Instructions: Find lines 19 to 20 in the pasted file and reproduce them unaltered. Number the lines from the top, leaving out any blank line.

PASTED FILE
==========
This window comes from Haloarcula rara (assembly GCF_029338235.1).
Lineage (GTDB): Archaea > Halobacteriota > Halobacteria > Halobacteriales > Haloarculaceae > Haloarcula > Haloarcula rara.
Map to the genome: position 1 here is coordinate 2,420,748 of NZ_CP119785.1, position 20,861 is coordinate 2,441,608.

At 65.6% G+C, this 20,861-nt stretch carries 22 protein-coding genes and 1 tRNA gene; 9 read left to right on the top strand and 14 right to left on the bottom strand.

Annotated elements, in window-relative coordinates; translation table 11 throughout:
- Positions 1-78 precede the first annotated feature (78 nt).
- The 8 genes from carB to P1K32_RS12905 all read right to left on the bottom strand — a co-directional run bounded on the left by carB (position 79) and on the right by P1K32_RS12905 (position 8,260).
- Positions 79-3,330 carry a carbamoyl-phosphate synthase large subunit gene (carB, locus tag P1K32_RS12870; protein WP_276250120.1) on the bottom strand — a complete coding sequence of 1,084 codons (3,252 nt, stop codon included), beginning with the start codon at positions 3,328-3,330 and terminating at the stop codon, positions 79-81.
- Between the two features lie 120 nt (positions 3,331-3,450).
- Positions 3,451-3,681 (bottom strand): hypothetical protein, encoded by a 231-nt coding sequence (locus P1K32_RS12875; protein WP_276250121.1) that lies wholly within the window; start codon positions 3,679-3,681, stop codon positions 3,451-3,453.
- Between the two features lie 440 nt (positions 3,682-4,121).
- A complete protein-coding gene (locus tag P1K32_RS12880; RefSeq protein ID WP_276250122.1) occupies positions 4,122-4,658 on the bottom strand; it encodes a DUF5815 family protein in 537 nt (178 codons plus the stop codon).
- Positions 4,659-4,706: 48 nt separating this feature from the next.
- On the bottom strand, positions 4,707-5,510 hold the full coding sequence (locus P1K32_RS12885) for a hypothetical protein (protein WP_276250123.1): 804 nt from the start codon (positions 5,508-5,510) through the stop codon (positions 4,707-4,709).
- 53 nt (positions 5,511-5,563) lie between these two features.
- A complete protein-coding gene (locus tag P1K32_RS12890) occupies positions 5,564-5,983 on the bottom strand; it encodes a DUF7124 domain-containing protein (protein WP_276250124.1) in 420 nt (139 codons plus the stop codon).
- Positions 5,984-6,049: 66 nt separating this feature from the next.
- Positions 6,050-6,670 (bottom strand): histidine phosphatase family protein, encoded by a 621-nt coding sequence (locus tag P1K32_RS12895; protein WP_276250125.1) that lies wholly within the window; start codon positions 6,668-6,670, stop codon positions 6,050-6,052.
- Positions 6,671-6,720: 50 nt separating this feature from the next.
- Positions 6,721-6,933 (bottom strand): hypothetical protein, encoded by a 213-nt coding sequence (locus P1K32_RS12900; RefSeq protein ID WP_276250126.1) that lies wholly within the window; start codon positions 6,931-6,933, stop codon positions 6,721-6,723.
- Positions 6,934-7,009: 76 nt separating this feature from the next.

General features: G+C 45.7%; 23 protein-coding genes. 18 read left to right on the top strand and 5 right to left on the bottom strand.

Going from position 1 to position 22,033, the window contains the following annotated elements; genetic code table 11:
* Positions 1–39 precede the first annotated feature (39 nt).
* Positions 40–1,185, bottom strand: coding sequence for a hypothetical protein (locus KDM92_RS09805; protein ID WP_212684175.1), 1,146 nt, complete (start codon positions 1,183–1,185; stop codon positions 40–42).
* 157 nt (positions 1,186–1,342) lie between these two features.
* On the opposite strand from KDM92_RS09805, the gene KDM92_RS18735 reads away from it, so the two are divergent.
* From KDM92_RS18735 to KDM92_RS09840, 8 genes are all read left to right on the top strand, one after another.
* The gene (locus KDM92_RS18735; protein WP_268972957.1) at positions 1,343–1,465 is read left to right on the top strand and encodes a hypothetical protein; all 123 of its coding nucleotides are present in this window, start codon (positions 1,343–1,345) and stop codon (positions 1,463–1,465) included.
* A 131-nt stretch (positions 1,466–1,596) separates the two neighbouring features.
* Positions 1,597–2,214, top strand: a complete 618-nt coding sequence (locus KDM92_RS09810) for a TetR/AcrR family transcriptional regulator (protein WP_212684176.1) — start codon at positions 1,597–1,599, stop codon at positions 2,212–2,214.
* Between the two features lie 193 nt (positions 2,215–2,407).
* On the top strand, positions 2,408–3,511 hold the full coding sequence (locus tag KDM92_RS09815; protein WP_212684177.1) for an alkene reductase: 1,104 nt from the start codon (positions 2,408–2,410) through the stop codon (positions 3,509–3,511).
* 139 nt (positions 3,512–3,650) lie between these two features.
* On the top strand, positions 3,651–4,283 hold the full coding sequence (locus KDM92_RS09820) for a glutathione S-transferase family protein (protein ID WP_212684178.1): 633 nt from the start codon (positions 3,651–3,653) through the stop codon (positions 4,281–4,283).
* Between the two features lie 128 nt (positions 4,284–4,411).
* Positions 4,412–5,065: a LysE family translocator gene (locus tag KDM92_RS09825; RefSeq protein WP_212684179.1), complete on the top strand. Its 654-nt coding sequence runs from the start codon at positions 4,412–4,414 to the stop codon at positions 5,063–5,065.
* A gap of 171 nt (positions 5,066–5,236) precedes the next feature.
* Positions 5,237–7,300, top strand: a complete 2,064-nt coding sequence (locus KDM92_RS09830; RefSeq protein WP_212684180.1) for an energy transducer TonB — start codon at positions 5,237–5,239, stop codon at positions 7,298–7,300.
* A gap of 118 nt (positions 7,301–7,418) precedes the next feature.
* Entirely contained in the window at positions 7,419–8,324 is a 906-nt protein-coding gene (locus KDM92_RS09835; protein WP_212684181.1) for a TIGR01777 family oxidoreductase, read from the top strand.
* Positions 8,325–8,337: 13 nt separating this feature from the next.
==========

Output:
- Positions 6,671-6,720: 50 nt separating this feature from the next.
- Positions 6,721-6,933 (bottom strand): hypothetical protein, encoded by a 213-nt coding sequence (locus P1K32_RS12900; RefSeq protein ID WP_276250126.1) that lies wholly within the window; start codon positions 6,931-6,933, stop codon positions 6,721-6,723.